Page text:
As Yogi Berra would say – it was deja vu all over again.
On the penultimate day of the season, the Mets get their best pitching performance of the season to keep their playoff hopes alive with a win over the Marlins.
In 2007, it was John Maine, who allowed just one hit and two walks over 7.2 shutout innings to lift the Mets to a 13-0 win. Maine also had 14 strikeouts in the dominating performance. Maine had scuffled in the second half after opening the season 10-4. But he battled back from allowing 18 runs in his previous 19.2 innings to keep the Mets’ season alive.
Flash forward to 2008 and Johan Santana. The Mets came into game number 161 having lost five of their last seven games. Santana, who was slated to pitch the final game of the season on Sunday, instead has his start pushed up a day. He was pitching on three days rest after throwing a season-high 125 pitches in his last outing.
But Santana threw a complete-game shutout. That didn’t seem likely after it took 20 pitches to get out of the first inning. But Santana became economical after the opening frame and he needed just 117 pitches to strike out nine batters in the route-going performance.
Santana finishes his first season with the Mets with a 16-7 record and a 2.53 ERA. He’ll likely lead the National League with 234.1 innings pitched. The Mets bullpen, which blew seven leads Santana handed to it, is the only thing keeping him from winning his third Cy Young Award. While Mets fans spent a good part of the second half chanting M-V-P whenever Carlos Delgado came to the plate, they should have been saving their award chant for Santana, who is a more deserving candidate.
Now let’s go back to the eerie similarities.
On the final day of the 2007 season, the Mets threw a lefty pitcher who was an impending free agent to the mound. Tom Glavine drew that start. In 2008, the Mets are also throwing a lefty ready for free agency for game 162 with Oliver Perez.
Let’s hope the similarities end there.
Glavine could not even make it out of the first inning in 2007, as he gave up seven runs in 0.1 innings pitched and helped seal the team’s fate. Glavine ended his Mets career allowing 17 runs in 10.1 innings, which prompted Mets fans to tell Glavine not to let the door hit him in the back on the way out.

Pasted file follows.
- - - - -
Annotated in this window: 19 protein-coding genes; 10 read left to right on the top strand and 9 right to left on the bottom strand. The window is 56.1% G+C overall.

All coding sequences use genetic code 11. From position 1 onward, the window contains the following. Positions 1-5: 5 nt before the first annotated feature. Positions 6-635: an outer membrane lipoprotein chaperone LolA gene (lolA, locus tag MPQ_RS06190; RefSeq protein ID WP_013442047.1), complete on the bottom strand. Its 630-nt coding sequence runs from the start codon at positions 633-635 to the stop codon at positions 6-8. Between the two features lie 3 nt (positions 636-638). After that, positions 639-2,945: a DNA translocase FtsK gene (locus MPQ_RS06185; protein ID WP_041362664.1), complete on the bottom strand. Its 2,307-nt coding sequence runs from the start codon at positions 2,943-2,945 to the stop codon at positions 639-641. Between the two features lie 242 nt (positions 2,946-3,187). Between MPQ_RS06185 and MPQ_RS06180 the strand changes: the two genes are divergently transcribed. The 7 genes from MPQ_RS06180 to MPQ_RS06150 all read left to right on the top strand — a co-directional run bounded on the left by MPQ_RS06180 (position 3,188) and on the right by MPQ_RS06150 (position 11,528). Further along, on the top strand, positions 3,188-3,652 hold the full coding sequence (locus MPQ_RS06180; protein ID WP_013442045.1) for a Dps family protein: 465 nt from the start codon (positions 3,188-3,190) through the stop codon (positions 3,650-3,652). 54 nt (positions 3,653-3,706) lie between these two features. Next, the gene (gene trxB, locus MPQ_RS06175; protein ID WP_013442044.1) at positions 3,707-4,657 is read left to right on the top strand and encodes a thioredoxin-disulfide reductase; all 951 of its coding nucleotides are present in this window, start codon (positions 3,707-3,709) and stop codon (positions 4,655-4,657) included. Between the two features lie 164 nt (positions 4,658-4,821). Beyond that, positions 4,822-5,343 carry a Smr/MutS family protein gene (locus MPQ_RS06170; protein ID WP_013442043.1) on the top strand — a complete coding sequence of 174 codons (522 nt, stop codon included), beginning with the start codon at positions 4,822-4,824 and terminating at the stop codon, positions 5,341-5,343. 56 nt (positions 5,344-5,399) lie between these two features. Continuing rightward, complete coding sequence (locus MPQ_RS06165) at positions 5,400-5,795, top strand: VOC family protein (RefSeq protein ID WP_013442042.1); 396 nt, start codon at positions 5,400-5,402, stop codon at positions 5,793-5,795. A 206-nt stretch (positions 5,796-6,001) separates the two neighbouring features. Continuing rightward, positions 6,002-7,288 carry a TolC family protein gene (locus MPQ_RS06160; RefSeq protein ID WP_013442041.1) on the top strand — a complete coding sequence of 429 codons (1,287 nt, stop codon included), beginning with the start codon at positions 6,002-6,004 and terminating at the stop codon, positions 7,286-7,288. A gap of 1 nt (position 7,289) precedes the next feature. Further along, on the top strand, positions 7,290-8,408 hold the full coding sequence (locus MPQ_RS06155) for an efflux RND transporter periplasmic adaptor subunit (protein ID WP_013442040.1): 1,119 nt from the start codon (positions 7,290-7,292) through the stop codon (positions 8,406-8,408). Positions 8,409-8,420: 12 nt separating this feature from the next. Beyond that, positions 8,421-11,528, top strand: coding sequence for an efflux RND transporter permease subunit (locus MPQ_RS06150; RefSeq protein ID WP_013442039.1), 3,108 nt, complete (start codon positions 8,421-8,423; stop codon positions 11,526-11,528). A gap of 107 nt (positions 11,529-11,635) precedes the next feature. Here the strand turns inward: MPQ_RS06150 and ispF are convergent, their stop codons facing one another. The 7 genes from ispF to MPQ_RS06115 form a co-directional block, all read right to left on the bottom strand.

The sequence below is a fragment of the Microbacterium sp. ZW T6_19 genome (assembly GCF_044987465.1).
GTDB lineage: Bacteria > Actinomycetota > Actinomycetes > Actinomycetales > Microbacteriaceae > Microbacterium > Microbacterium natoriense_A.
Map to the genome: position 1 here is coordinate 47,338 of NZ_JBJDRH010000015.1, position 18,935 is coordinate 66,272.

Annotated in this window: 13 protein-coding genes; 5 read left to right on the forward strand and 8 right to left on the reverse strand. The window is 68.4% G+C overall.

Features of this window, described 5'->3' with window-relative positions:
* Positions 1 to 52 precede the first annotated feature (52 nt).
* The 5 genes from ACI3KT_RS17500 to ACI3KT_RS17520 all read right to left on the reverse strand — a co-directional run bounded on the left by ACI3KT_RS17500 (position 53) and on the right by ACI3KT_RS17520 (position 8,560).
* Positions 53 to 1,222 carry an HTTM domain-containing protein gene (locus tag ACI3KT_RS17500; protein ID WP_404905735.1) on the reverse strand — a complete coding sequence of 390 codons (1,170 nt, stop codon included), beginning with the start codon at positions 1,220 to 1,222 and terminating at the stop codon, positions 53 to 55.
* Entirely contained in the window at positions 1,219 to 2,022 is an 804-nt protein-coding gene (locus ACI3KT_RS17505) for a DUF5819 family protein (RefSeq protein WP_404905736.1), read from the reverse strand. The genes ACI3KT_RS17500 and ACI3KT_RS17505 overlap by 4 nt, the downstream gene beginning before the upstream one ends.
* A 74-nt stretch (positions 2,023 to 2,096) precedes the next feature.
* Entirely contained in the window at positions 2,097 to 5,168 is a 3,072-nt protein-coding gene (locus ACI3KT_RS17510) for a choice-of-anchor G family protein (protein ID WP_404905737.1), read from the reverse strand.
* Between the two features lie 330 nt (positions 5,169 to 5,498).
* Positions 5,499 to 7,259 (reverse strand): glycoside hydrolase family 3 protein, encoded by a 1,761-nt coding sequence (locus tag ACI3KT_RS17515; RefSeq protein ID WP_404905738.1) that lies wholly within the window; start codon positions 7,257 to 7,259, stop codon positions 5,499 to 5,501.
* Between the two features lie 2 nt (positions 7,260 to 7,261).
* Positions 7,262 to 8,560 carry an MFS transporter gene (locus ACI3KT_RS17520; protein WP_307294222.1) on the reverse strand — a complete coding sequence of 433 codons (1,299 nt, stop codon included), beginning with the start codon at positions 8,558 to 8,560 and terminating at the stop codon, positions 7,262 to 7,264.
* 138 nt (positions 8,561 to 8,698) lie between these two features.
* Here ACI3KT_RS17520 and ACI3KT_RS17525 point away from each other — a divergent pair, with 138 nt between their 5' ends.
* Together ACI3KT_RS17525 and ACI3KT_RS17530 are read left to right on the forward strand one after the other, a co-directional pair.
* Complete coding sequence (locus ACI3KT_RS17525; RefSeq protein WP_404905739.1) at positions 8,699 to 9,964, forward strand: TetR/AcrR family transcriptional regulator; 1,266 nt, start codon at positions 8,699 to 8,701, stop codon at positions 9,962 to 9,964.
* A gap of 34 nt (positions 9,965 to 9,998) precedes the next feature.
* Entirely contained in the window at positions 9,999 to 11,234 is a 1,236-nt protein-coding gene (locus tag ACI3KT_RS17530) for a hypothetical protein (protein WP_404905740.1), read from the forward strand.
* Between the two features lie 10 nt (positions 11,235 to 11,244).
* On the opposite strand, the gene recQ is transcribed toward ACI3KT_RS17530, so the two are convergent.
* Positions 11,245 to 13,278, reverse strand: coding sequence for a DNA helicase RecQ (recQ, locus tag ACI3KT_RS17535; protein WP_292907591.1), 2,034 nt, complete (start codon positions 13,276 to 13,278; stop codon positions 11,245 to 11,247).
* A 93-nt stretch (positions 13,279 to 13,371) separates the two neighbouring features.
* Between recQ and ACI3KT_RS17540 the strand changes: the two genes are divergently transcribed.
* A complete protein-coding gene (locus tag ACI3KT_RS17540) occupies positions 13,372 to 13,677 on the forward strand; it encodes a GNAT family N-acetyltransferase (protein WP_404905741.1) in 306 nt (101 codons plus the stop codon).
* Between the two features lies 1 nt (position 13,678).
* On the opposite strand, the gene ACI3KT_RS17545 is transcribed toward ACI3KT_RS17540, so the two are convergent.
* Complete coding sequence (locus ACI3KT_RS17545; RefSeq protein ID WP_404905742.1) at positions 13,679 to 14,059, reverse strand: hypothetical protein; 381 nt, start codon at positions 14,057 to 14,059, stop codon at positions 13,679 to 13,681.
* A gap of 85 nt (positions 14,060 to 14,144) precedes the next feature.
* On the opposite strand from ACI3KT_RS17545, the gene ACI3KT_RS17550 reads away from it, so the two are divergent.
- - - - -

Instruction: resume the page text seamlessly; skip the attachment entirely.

The Glavine story had a small silver lining, as the Braves signed him before the Mets had to offer arbitration, meaning the Mets received two draft picks in return. They used those extra picks to sign Ike Davis and Brad Holt in this year’s draft. Davis got off to a slow start but after the All-Star break he hit .310 in his final 58 at-bats. Holt pitched even better than expected, as he fanned 96 batters in 72.1 innings while going 5-3 with a 1.87 ERA.
In 2008, Oliver Perez will pitch game 162 for the Mets. Perez has won four of his last five decisions but has earned a decision just once in his last eight appearances. He has five quality starts in that time frame but could not hold a 5-1 lead in his last outing.
Perez had great stuff in his outing versus the Cubs but was done in by walks. He issued five walks in 4.1 innings, including two, two-out walks in the fifth. Those two walks led to an early hook by manager Jerry Manuel, a decision that might have been a bit hasty. Manuel brought the hook after Perez gave up an RBI double to Mark DeRosa, the only batter to get good swings off Perez all night. The next batter, Reed Johnson, had fanned twice in two at-bats versus Perez. He delivered a two-run single versus Duaner Sanchez.
Perez has a 3-0 record versus the Marlins this season and is 4-2 in games at Shea Stadium this year. It would have been nice to have had Santana going in the final game of the year, but the Mets had no choice after the tough losses the last week of the season. As ridiculous as it sounds, Perez can earn himself a bigger payday in free agency with a big game Sunday.
But back to Santana, even not having him on the mound Sunday has a silver lining for the Mets. If the team makes the NLDS, Santana will be able to pitch in two games on regular rest. Santana would take the mound for Game 2 on October 2nd and would be the Game 5 starter on October 7th if the series lasts that long.
Epilogue: Perez pitched okay. He hurled five shutout innings before losing it with no warning in the sixth. He left with one out, a run in and the bases loaded, holding a 2-1 lead. The Marlins tied it that inning and then scored the go-ahead runs in the eighth, when relievers Schoeneweis and Ayala gave up back-to-back solo HRs for the 4-2 final.